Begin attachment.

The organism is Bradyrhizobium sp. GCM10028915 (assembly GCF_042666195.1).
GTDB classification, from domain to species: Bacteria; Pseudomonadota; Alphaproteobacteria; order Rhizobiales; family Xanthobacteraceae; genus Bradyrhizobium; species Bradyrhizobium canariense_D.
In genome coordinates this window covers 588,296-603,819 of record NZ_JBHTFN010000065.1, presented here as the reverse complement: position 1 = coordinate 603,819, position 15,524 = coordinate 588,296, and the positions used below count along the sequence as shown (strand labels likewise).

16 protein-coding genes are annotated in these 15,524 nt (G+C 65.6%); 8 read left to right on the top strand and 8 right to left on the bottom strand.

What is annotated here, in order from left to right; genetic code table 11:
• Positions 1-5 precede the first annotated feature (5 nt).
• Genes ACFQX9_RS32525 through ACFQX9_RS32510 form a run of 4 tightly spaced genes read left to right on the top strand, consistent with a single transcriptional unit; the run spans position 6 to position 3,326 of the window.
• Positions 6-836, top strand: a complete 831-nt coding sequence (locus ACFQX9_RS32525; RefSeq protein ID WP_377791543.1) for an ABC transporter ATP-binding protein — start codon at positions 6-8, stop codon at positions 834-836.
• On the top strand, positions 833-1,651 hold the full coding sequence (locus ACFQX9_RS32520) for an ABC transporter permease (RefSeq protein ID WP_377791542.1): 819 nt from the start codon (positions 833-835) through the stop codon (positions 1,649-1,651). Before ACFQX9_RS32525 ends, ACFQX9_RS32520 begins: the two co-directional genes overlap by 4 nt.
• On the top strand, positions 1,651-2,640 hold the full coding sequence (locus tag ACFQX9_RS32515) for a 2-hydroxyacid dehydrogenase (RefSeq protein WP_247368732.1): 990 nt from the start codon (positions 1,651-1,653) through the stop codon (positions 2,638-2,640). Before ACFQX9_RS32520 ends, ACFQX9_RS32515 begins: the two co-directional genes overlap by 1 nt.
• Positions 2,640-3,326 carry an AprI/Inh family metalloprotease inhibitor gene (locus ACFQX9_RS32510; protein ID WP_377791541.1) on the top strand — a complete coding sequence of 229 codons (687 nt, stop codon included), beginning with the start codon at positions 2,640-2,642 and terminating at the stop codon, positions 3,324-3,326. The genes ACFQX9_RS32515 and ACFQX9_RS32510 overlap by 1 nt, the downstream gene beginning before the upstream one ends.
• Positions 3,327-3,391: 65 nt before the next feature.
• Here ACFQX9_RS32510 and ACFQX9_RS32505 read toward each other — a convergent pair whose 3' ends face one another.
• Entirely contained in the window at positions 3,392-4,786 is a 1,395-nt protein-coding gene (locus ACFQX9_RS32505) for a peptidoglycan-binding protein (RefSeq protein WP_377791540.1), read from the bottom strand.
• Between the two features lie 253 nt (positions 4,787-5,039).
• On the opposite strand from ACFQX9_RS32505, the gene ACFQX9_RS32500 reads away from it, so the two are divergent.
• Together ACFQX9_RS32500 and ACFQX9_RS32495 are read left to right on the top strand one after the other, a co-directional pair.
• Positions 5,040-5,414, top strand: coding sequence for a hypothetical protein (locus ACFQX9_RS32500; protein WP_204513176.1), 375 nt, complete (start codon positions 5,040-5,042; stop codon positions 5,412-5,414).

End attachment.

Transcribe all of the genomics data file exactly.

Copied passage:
The organism is Bradyrhizobium sp. GCM10028915 (assembly GCF_042666195.1).
GTDB classification, from domain to species: Bacteria; Pseudomonadota; Alphaproteobacteria; order Rhizobiales; family Xanthobacteraceae; genus Bradyrhizobium; species Bradyrhizobium canariense_D.
In genome coordinates this window covers 588,296-603,819 of record NZ_JBHTFN010000065.1, presented here as the reverse complement: position 1 = coordinate 603,819, position 15,524 = coordinate 588,296, and the positions used below count along the sequence as shown (strand labels likewise).

16 protein-coding genes are annotated in these 15,524 nt (G+C 65.6%); 8 read left to right on the top strand and 8 right to left on the bottom strand.

What is annotated here, in order from left to right; genetic code table 11:
• Positions 1-5 precede the first annotated feature (5 nt).
• Genes ACFQX9_RS32525 through ACFQX9_RS32510 form a run of 4 tightly spaced genes read left to right on the top strand, consistent with a single transcriptional unit; the run spans position 6 to position 3,326 of the window.
• Positions 6-836, top strand: a complete 831-nt coding sequence (locus ACFQX9_RS32525; RefSeq protein ID WP_377791543.1) for an ABC transporter ATP-binding protein — start codon at positions 6-8, stop codon at positions 834-836.
• On the top strand, positions 833-1,651 hold the full coding sequence (locus ACFQX9_RS32520) for an ABC transporter permease (RefSeq protein ID WP_377791542.1): 819 nt from the start codon (positions 833-835) through the stop codon (positions 1,649-1,651). Before ACFQX9_RS32525 ends, ACFQX9_RS32520 begins: the two co-directional genes overlap by 4 nt.
• On the top strand, positions 1,651-2,640 hold the full coding sequence (locus tag ACFQX9_RS32515) for a 2-hydroxyacid dehydrogenase (RefSeq protein WP_247368732.1): 990 nt from the start codon (positions 1,651-1,653) through the stop codon (positions 2,638-2,640). Before ACFQX9_RS32520 ends, ACFQX9_RS32515 begins: the two co-directional genes overlap by 1 nt.
• Positions 2,640-3,326 carry an AprI/Inh family metalloprotease inhibitor gene (locus ACFQX9_RS32510; protein ID WP_377791541.1) on the top strand — a complete coding sequence of 229 codons (687 nt, stop codon included), beginning with the start codon at positions 2,640-2,642 and terminating at the stop codon, positions 3,324-3,326. The genes ACFQX9_RS32515 and ACFQX9_RS32510 overlap by 1 nt, the downstream gene beginning before the upstream one ends.
• Positions 3,327-3,391: 65 nt before the next feature.
• Here ACFQX9_RS32510 and ACFQX9_RS32505 read toward each other — a convergent pair whose 3' ends face one another.
• Entirely contained in the window at positions 3,392-4,786 is a 1,395-nt protein-coding gene (locus ACFQX9_RS32505) for a peptidoglycan-binding protein (RefSeq protein WP_377791540.1), read from the bottom strand.
• Between the two features lie 253 nt (positions 4,787-5,039).
• On the opposite strand from ACFQX9_RS32505, the gene ACFQX9_RS32500 reads away from it, so the two are divergent.
• Together ACFQX9_RS32500 and ACFQX9_RS32495 are read left to right on the top strand one after the other, a co-directional pair.
• Positions 5,040-5,414, top strand: coding sequence for a hypothetical protein (locus ACFQX9_RS32500; protein WP_204513176.1), 375 nt, complete (start codon positions 5,040-5,042; stop codon positions 5,412-5,414).